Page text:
Kelly was summoned for meetings with his line manager and the Ministry of Defense's personnel director on July 4 and 7. He gave them his account of what had been discussed at his lunch with Gilligan, and he was told that he had broken Civil Service rules by having an unauthorized meeting with a journalist, but that he would not be formally disciplined. At the second meeting, he was told that a statement would be released announcing that a civil servant had met with Gilligan. Although he would not be named in the statement, Kelly was warned that his name might come out, as there were so few specialists in his field.

Meanwhile, the BBC's Board of Governors released a statement standing behind Gilligan's report. It noted that, although its producers' guidelines "say that the BBC should be reluctant to broadcast stories based on a single source, and warn about the dangers of using anonymous sources, they clearly allow for this to be done in exceptional circumstances. Stories based on senior intelligence sources are a case in point." The statement also defended the BBC's overall coverage of the war, calling it "entirely impartial," and demanding that Campbell withdraw allegations of bias.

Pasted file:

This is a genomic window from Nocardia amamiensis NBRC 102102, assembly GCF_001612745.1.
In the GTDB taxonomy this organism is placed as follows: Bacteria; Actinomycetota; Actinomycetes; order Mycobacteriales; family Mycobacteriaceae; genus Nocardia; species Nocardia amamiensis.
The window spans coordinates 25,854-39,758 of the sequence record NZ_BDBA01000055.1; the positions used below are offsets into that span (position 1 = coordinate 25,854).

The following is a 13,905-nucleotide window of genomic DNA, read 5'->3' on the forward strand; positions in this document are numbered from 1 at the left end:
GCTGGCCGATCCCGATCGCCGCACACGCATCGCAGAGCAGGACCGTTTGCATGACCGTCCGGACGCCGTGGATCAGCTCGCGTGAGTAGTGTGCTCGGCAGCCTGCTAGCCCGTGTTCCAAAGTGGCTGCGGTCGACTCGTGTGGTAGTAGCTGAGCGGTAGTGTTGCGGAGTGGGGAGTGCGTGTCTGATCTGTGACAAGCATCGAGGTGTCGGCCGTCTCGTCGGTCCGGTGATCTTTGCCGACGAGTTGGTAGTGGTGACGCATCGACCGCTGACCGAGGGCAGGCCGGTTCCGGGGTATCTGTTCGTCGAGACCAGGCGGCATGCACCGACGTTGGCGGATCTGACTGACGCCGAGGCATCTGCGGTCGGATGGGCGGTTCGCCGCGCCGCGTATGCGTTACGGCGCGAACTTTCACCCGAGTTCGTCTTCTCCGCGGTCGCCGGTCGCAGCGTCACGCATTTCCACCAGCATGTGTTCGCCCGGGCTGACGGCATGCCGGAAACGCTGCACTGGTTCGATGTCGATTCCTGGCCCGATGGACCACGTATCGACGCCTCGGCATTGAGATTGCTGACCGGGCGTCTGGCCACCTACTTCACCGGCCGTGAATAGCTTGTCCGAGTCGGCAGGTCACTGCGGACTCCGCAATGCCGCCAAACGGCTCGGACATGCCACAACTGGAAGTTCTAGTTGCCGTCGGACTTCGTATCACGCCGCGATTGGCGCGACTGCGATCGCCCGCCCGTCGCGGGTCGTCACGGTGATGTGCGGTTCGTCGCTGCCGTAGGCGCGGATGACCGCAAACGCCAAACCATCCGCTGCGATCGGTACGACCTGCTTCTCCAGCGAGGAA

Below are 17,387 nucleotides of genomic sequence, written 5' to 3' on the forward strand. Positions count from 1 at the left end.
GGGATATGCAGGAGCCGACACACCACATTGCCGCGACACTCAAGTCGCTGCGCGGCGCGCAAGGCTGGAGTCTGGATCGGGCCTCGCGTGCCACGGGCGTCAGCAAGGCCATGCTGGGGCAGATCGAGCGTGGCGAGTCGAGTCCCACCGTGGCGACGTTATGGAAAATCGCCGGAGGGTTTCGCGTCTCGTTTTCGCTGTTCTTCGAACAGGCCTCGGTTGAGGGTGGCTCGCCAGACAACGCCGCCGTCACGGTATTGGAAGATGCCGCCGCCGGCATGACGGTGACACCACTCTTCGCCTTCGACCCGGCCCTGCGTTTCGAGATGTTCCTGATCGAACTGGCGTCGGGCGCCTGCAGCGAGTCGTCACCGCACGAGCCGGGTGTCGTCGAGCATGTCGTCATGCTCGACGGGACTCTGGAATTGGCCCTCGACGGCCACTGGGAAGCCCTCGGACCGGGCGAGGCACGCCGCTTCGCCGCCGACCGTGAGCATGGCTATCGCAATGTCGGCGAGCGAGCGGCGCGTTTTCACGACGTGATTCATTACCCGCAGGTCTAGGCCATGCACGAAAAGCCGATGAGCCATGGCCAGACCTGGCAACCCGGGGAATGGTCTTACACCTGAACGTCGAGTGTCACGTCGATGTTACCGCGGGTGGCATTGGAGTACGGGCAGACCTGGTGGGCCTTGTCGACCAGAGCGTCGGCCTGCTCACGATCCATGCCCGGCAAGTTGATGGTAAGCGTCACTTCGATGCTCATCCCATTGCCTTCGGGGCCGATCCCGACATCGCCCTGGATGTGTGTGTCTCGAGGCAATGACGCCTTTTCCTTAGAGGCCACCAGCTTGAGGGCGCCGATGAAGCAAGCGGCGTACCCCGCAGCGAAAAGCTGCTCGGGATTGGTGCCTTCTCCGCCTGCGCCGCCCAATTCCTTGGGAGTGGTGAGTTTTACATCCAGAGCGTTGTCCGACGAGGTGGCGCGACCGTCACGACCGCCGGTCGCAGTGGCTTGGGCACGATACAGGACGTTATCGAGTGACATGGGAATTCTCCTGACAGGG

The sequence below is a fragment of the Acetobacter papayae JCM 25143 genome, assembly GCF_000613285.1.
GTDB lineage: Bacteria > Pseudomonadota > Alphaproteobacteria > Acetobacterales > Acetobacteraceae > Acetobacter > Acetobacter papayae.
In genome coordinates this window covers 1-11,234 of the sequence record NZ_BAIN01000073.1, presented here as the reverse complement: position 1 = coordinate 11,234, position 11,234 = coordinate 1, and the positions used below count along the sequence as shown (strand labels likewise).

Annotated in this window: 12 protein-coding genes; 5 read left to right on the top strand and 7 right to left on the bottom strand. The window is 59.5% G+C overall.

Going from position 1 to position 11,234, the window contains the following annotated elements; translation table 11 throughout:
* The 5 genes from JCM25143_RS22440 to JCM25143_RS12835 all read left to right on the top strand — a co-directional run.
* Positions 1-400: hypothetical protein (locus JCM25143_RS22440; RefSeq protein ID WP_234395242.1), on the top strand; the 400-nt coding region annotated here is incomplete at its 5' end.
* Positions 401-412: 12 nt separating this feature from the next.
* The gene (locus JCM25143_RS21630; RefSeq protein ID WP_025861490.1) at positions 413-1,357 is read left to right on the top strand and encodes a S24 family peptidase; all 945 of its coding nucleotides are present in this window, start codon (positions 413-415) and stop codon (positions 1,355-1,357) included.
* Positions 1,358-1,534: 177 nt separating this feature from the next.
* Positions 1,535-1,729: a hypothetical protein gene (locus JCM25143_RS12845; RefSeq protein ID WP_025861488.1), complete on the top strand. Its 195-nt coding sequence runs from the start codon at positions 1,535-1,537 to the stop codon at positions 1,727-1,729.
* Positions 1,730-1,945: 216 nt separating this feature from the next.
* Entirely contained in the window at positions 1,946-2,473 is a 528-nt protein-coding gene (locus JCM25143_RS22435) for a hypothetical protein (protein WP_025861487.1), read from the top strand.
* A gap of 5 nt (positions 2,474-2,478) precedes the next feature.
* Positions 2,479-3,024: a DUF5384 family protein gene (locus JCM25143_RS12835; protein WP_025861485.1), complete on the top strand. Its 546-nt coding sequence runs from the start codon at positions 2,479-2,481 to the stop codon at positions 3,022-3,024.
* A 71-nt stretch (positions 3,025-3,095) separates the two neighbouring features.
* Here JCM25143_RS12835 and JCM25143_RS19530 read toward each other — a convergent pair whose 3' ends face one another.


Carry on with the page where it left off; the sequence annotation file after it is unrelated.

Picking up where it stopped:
On July 7, the same day that Dr. Kelly had his second meeting with his supervisors, the Foreign Affairs Committee cleared Blair spokesman Alastair Campbell of "sexing-up" the dossier, although it found that the 45-minute claim was given undue prominence. The next day, Geoff Hoon, the defense minister, wrote to Gavyn Davies, the BBC chairman, enclosing a copy of the statement that his office would release later in the day, saying that a civil servant had come forward as Gilligan's source. Hoon offered to tell Davies the name on the condition that Davies agree in advance to confirm or deny whether the named civil servant was, indeed, Gilligan's source. Davies refused the offer.